“We are concerned about the gender balance in academia and ask that the fields with an imbalance take steps to promote gender equality,” she says.
Professor Gerd Bjørhovde at the University of Tromsø believes that the universities should be aware of the gender perspective when a number of subjects are now being discontinued.
“It closes the door on studies that traditionally have had a large number of women,” she says.
“By the same token, it is now being argued that men must be given preference in some fields where women are in the majority, for example, nursing, medicine, psychology and veterinary science. Thus there is pressure on women from both sides,” says Bjørhovde.
She is the chair of the government-appointed KIF Committee (Committee for Gender Balance in Research), the committee that promotes awareness about and provides input on gender equality in research for the entire sector.
Bjørhovde is herself a professor of English literature at the University of Tromsø, and was one of those who protested when the university decided last year to dismantle the master’s programmes in German and French, both fields popular with female students. Bjørhovde notes that Tromsø, along with Oslo, Bergen and Trondheim, comprise the broad-based universities and thus have a special responsibility to maintain the breadth of the educational offering.
“This means that in contrast to the new universities, we in Tromsø have a particular obligation to offer the entire breadth of subject areas,” she says. Now she fears that the focus on the high-level expertise of leading scientific circles might take a toll on the smaller fields.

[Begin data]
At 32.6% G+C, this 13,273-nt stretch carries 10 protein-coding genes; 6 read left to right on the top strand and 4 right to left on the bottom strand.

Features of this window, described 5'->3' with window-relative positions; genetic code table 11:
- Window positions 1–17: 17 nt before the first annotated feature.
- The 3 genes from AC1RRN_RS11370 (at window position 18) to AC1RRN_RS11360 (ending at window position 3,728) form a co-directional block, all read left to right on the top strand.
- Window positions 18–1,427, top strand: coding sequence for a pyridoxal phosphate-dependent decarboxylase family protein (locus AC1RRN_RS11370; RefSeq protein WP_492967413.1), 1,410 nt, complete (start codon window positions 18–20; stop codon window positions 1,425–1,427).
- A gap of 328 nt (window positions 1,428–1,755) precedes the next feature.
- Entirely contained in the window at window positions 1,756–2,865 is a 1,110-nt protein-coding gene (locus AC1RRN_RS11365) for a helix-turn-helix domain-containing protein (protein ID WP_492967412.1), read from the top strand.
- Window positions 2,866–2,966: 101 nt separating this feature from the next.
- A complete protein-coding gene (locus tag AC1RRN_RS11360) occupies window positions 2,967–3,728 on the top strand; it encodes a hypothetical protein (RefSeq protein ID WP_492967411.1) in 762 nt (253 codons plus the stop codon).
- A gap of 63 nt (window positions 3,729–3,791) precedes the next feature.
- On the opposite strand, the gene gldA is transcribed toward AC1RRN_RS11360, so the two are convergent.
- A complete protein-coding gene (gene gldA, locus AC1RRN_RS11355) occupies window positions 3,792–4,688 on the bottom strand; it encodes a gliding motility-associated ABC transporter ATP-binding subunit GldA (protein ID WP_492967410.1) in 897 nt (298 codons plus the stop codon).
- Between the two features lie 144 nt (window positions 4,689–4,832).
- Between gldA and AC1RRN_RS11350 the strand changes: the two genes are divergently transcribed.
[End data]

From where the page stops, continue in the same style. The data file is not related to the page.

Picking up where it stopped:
“For example, the University of Oslo has received funding for a number of Centres of Excellence. These allocations give extra prestige and extra earmarked funding from the Research Council of Norway, but it also means that the universities must contribute a large share of the funding themselves. There is no doubt that this type of unequal distribution increases the pressure on the other academic areas and is one reason for today’s troublesome situation,” says the professor.
Must make adjustments
At NTNU, Associate Professor Ellen Andenæs is in despair.
“Knowledge does not stand still, it advances,” she says.
“When we aren’t able to educate new master’s students, we lose a major resource in our work. Master’s students carry out concrete projects in the field, which are important,” she says.
“We can identify good practice based on empirical studies. For this reason many of our master’s students are sought after,” she says.
But now the field that Andenæs has helped to build up is being torn down. The academic employees will be transferred to teaching positions in the teacher education programme.
“Nobody is compiling an overview of the kind of knowledge that Norway needs. Everyone is throwing the ball back and forth to each other. Here we have an academic group in health communication. We cooperate with doctors, nurses and other healthcare professionals. Everyone also talks about the need for cross-disciplinary expertise. When the Faculty of Humanities takes responsibility for this cross-disciplinarity, it’s strange that we would get the short end of the stick,” says Andenæs.
Professor Live Hov of the University of Oslo agrees.
“It’s difficult to understand why the humanities should receive so little funding. Responsibility for this lies at the national level. It seems to me to be a rather passive research policy,” she says.
“I believe that both the faculty level and the university level should work more effectively to acquire money for the humanities. There are many unfortunate ramifications of the financing model as it is currently organized,” she says.
The faculty management is responsible for assessing the closure of theatre studies in Oslo. A final decision on the future of the field is expected in the course of the spring.
Translated by Connie Stultz.